It took Maema Mmonwa 14 years to get a good job after finishing matric in the early 1990s. He grew up in Kanana, a small village near Polokwane in Limpopo.
In 1993, Mmonwa passed matric with university exemption, but had no money to continue his studies. He found himself at home herding his father's cattle.
"It was the most frustrating time of my life. Here I was, 17 years old having passed matric with good symbols and yet I was herding cattle," he said.
Mmonwa later decided to join his uncle in Gauteng to look for a job. He found a job at a low-cost housing construction site near Eersterust, earning R18 a day.
"It was physically punishing work. We had to dig foundation trenches for the houses using pickaxes. Some of my fellow workers would ridicule me asking what I was doing there if I had a good matric pass."
At first he stayed in a hostel in Mamelodi, but moved to an informal settlement near Germiston.
He then found a job at a gardening firm mowing lawns for R220 every two weeks. His financial position improved a little when he worked as a security guard for a while earning R820 per month.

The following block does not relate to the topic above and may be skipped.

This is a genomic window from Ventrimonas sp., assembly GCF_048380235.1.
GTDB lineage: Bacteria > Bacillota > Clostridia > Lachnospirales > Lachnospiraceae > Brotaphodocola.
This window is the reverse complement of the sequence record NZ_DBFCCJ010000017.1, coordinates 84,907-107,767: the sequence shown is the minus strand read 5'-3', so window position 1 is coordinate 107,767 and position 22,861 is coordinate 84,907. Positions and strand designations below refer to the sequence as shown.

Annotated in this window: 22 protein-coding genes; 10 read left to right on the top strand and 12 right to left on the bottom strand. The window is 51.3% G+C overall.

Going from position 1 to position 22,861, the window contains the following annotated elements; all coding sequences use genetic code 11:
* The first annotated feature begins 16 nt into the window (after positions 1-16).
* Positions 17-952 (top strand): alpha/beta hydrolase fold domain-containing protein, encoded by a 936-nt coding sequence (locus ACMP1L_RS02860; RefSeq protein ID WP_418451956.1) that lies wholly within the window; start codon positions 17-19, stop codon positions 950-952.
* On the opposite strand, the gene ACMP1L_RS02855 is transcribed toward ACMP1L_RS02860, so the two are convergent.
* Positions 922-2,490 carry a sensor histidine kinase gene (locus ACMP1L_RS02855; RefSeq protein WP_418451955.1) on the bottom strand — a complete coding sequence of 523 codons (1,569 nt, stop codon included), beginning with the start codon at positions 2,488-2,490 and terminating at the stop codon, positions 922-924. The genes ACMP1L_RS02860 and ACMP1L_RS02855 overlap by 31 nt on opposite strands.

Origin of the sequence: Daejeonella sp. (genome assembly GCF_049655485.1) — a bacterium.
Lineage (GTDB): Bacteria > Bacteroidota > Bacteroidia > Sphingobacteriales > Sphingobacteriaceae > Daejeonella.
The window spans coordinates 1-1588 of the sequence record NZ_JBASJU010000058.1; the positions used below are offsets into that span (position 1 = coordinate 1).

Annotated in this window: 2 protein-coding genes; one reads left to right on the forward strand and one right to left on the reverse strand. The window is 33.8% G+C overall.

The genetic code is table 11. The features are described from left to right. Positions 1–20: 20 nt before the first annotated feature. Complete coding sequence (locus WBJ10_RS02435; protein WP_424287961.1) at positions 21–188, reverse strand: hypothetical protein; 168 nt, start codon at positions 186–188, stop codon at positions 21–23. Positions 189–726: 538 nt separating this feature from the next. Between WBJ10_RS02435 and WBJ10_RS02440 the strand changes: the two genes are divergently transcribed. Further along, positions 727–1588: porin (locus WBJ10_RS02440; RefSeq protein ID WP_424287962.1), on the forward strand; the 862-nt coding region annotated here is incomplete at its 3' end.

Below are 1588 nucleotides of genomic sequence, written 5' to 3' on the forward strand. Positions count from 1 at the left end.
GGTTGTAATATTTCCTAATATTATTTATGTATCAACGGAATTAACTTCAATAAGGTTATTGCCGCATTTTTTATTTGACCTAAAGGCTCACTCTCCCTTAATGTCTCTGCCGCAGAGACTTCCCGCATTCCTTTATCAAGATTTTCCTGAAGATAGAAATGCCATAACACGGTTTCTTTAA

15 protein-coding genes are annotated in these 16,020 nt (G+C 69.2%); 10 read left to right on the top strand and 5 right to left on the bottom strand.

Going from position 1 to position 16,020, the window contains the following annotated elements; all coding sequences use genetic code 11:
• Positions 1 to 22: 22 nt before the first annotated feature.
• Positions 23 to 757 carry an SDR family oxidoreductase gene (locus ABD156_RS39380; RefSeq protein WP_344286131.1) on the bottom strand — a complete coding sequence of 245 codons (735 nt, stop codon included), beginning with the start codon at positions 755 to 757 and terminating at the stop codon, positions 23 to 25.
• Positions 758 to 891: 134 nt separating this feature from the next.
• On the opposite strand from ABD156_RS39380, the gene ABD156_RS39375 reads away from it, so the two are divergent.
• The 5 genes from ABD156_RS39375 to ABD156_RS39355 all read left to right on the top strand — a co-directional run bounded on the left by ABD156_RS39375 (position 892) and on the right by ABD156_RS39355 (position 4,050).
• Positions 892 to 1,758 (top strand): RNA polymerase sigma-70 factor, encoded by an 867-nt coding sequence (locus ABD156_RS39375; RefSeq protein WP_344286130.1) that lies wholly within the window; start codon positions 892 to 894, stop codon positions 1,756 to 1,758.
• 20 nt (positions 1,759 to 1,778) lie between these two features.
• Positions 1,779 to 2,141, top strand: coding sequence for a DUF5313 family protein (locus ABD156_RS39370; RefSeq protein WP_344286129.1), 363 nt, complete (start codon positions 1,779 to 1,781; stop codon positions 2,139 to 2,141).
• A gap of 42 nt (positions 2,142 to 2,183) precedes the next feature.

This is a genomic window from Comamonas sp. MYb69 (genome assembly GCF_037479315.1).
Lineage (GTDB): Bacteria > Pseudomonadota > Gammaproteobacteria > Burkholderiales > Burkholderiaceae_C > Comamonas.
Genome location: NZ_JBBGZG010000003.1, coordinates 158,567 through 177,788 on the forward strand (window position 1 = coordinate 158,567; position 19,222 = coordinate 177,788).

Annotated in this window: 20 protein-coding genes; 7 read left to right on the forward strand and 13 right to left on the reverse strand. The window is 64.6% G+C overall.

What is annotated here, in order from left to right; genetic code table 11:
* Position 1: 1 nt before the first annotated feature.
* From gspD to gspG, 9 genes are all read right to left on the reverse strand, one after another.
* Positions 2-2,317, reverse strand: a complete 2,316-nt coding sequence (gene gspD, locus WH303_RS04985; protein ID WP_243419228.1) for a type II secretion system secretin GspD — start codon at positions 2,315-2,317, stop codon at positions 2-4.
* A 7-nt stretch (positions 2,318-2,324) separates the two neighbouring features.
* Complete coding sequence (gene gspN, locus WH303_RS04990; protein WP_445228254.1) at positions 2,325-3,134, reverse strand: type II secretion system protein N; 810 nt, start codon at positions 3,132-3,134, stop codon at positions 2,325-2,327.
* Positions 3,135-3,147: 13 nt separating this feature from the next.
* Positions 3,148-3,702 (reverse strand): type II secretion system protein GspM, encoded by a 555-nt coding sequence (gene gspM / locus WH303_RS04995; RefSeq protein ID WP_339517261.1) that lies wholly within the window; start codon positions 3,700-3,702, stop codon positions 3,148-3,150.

In October 1998, he was almost killed by striking workers at a dairy company where he was accused of being a "scab" (casual) labourer. He was assaulted and left for dead, but recovered in hospital.
In 2000, a friend told Mmonwa about the National Student Financial Aid Scheme (NSFAS).
He applied for a bursary and was accepted at the University of the Witwatersrand (Wits). In 2001, he started studying for a BA in social work. "At first it was hard to concentrateon my studies as I had been out of school for too long. But I didn't want to go back to the difficult life I had and put in an extra effort to succeed."
In 2005, he completed his studies with outstanding results, which earned him three merit awards.
Mmonwa went on to study for a master's degree in Development Planning at the Wits School of Architecture and Planning.
On completing his studies in 2007, he got an award as the best student. In December 2007, Mmonwa was appointed as a researcher at the CSIR's Built Environment section.
"It has been a 14 years of agony, pain and frustration, but I never gave up. Although at one time criminal gangs asked me to join them when I was still living at the informal settlement, I refused because I knew that in life there are no short-cuts to success."
- Mbulelo Baloyi